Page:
Who can tell whose story and why the story is more important that the teller?
by Randy G. Chard on November 29, 2017 - 9:54am
This blog post concerns the telling of stories and who can tell them.
The main films that this post will focus on are "Half of a Yellow Sun" and "Rhymes for Young Ghouls".
The former film is based on the Biafran War told from the perspective of the ruling Igbo people and how the class clash between the Igbo and the Hausa tears a country apart and millions die in the process.
The latter film, on the Canadian residential school system and its intergenerational effects is told from and by indigenous people.
It is obvious that these two films have a very obvious voice that needs to be spoken by those that it affected most. What I am not sure about is if those affected people are the only ones that can produce the film that tells that particular story.
This is not to say that the voice should change but the person making the film does not in my mind need to be from the group that the story is about. I do believe that if the director uses people from the group affected and gets buy-in from the community then that is all that is required.
I think that what I also want to say is that it is one thing to highlight a historical injustice from that person’s or groups perspective, with a view to understanding how and why it continues to cause problems for some groups and not for others, and why it is at the bottom of ongoing conflict and resentment. Once we do that, then we have to go on and work out what we have to do to resolve the issue, how we resolve it, what compensation should be made and how the parties involved can reconcile and go forward together in the future.
It is not enough to highlight an historical injustice if nothing is done to resolve it or learn something from it. A danger lies in individuals, communities or even an entire country wallowing in this victim mentality. That there are organisations, charities and politicians which will exploit that injustice in that nation and across the globe in some way for money or for territory at the expense of another community or country is even a bigger issue, and one that should be looked at intensely.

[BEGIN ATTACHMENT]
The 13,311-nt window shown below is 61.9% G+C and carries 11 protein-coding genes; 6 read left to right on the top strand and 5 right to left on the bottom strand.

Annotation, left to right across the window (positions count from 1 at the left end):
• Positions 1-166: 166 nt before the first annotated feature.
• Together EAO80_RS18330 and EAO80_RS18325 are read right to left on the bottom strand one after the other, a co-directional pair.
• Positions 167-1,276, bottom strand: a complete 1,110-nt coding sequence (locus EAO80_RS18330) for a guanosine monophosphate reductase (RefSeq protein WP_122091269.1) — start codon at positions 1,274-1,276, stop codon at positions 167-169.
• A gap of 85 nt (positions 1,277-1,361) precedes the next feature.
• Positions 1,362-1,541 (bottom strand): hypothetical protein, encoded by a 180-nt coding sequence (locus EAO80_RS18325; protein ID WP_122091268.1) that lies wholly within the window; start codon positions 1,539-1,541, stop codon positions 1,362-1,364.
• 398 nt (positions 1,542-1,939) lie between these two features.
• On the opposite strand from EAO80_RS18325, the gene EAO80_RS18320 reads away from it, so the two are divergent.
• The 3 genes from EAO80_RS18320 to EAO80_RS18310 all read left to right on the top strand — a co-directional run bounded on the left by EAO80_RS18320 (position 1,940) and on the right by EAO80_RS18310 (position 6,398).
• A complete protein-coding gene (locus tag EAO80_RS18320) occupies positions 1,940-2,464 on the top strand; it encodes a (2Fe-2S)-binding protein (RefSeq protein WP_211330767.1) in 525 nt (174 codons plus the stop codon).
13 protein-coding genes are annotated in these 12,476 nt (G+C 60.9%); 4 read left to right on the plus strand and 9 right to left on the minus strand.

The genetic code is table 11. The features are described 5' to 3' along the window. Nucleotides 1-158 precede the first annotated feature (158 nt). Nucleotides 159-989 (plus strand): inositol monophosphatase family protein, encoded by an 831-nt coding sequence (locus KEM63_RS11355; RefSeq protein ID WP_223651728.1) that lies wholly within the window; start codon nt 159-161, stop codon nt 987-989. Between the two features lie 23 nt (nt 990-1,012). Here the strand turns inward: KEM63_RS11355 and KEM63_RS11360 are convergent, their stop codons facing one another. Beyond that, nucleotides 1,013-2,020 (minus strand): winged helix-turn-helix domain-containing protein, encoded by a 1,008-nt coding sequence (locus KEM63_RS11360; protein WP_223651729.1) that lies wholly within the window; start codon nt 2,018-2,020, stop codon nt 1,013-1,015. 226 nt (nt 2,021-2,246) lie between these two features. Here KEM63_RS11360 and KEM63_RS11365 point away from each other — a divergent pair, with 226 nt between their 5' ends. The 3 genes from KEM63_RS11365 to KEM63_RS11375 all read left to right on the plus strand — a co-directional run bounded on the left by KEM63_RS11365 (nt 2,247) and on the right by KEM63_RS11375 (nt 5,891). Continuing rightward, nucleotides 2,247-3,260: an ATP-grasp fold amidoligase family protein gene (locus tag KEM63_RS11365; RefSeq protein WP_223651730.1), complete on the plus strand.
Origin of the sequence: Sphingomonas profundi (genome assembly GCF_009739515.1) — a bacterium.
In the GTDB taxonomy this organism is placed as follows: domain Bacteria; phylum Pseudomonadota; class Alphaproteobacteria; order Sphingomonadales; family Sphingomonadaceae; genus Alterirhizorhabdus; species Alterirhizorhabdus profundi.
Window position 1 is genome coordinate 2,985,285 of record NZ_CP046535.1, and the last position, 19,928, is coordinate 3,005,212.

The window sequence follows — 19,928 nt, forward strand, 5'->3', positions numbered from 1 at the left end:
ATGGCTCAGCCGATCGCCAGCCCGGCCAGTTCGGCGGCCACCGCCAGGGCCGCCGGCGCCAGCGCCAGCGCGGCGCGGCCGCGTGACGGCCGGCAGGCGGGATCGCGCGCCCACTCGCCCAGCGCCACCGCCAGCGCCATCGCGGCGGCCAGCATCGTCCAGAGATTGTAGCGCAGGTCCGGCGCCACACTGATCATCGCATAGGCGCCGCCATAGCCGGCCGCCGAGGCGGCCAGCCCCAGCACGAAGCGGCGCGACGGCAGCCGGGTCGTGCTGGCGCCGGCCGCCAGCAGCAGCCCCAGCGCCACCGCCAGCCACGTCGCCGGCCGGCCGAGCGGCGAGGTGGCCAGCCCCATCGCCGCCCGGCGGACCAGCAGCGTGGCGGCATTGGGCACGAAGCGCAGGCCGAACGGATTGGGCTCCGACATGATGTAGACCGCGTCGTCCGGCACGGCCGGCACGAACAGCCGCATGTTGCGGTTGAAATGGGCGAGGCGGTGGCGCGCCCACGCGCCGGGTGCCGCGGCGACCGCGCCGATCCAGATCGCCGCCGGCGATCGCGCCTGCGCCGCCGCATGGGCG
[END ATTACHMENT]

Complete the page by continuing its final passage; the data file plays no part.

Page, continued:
Victim mentalities arising from past historical suffering can be pernicious in turning a past victim into a future oppressor or a ruthless avenger. But highlighting the negatives can also bring the cause for which the film brings forward into the light - and illuminating the evil behind the negatives can shrink it or destroy it. I agree that history must be taken into account especially when it comes to matters that are now affecting nations negatively.
Yet, what I see is not unifying condemnation being built against the past and indeed current oppressors. What I see is neo-Nazi groups forming, far right parties gaining power, and racism being taken up by a lot of people who do not have any historical knowledge of the atrocities that were carried out by our nation and all other colonial powers. And the movies, books and arts that highlight these histories are just increasing their resentment towards their victims. That is not to say that we should not speak up about these past injustices but we must be aware of those all-important “unintended consequences”.
I want to see a different approach, because so far crying foul hasn't worked, and at the same time it has rallied support for the far right, whilst making the minorities more isolated.